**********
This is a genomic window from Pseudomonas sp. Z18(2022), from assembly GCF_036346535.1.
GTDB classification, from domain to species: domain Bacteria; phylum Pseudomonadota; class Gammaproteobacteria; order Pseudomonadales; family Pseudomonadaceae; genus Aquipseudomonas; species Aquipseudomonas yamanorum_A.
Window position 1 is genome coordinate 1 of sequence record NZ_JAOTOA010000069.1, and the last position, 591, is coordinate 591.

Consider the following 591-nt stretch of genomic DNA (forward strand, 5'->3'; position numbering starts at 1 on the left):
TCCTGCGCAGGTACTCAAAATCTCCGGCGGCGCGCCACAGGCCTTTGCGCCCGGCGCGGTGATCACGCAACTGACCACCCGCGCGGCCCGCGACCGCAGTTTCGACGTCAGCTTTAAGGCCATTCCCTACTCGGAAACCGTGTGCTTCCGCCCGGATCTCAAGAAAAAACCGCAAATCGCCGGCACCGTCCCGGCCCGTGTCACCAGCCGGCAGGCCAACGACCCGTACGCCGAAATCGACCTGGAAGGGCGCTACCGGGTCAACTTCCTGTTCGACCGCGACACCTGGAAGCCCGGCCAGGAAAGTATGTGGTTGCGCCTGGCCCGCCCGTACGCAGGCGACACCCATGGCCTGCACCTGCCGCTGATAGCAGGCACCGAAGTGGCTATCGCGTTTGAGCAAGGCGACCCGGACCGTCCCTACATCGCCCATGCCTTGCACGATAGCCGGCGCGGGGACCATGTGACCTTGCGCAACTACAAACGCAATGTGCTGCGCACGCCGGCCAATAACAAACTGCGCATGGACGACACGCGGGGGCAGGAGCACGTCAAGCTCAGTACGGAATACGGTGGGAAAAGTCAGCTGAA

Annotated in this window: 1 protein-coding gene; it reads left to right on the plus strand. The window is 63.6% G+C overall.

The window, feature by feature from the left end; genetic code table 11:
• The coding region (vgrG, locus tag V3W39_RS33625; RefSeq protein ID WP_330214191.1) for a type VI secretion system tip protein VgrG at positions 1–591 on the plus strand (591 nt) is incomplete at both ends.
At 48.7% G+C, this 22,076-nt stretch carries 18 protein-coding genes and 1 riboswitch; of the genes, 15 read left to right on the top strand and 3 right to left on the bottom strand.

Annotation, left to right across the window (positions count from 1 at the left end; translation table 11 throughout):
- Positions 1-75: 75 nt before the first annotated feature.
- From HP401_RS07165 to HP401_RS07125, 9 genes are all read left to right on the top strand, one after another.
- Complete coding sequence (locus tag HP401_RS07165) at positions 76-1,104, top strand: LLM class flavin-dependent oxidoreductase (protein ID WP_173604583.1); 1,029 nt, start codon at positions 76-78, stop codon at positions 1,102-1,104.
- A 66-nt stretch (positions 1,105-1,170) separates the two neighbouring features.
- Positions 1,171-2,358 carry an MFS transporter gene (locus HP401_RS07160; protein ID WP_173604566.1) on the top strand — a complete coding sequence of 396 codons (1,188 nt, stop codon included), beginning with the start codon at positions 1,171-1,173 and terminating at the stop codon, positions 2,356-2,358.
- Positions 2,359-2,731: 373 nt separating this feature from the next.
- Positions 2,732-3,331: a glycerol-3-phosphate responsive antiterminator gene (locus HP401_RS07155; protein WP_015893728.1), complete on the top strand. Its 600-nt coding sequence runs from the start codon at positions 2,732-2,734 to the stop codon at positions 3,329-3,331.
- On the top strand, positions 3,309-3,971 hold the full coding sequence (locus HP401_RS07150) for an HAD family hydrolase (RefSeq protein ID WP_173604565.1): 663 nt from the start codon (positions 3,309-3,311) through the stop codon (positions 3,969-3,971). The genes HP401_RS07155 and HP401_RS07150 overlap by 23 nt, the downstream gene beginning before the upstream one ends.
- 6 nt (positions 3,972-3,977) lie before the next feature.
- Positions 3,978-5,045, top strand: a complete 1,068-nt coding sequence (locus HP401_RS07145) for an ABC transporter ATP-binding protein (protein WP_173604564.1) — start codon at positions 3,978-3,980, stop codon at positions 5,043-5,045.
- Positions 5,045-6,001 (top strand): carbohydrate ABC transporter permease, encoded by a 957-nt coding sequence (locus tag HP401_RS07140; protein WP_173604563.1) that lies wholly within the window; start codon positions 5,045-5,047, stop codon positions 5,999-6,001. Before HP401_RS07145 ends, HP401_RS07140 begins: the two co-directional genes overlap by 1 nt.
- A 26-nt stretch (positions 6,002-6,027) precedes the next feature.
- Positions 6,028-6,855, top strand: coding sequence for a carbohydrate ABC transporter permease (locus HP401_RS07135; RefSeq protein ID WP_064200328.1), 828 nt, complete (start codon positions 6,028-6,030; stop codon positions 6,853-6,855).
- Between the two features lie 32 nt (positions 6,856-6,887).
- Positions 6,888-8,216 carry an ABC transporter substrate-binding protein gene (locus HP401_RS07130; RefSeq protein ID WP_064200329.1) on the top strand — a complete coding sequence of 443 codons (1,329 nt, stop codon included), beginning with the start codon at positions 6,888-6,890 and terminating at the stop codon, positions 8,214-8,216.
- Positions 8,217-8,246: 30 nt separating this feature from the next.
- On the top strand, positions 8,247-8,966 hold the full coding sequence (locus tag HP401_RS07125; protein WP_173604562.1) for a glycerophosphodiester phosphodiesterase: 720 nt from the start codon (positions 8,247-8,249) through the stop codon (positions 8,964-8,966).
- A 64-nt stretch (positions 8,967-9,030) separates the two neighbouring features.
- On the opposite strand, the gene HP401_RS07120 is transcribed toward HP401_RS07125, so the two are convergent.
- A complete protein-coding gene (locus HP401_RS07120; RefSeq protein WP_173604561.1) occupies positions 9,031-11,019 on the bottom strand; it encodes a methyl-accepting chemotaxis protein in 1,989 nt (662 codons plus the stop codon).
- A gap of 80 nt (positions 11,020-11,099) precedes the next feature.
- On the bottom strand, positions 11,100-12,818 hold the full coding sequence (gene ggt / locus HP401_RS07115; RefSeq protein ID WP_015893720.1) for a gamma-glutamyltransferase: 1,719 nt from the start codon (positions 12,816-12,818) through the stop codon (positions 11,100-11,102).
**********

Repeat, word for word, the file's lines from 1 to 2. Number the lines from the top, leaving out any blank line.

This is a genomic window from Pseudomonas sp. Z18(2022), from assembly GCF_036346535.1.
GTDB classification, from domain to species: domain Bacteria; phylum Pseudomonadota; class Gammaproteobacteria; order Pseudomonadales; family Pseudomonadaceae; genus Aquipseudomonas; species Aquipseudomonas yamanorum_A.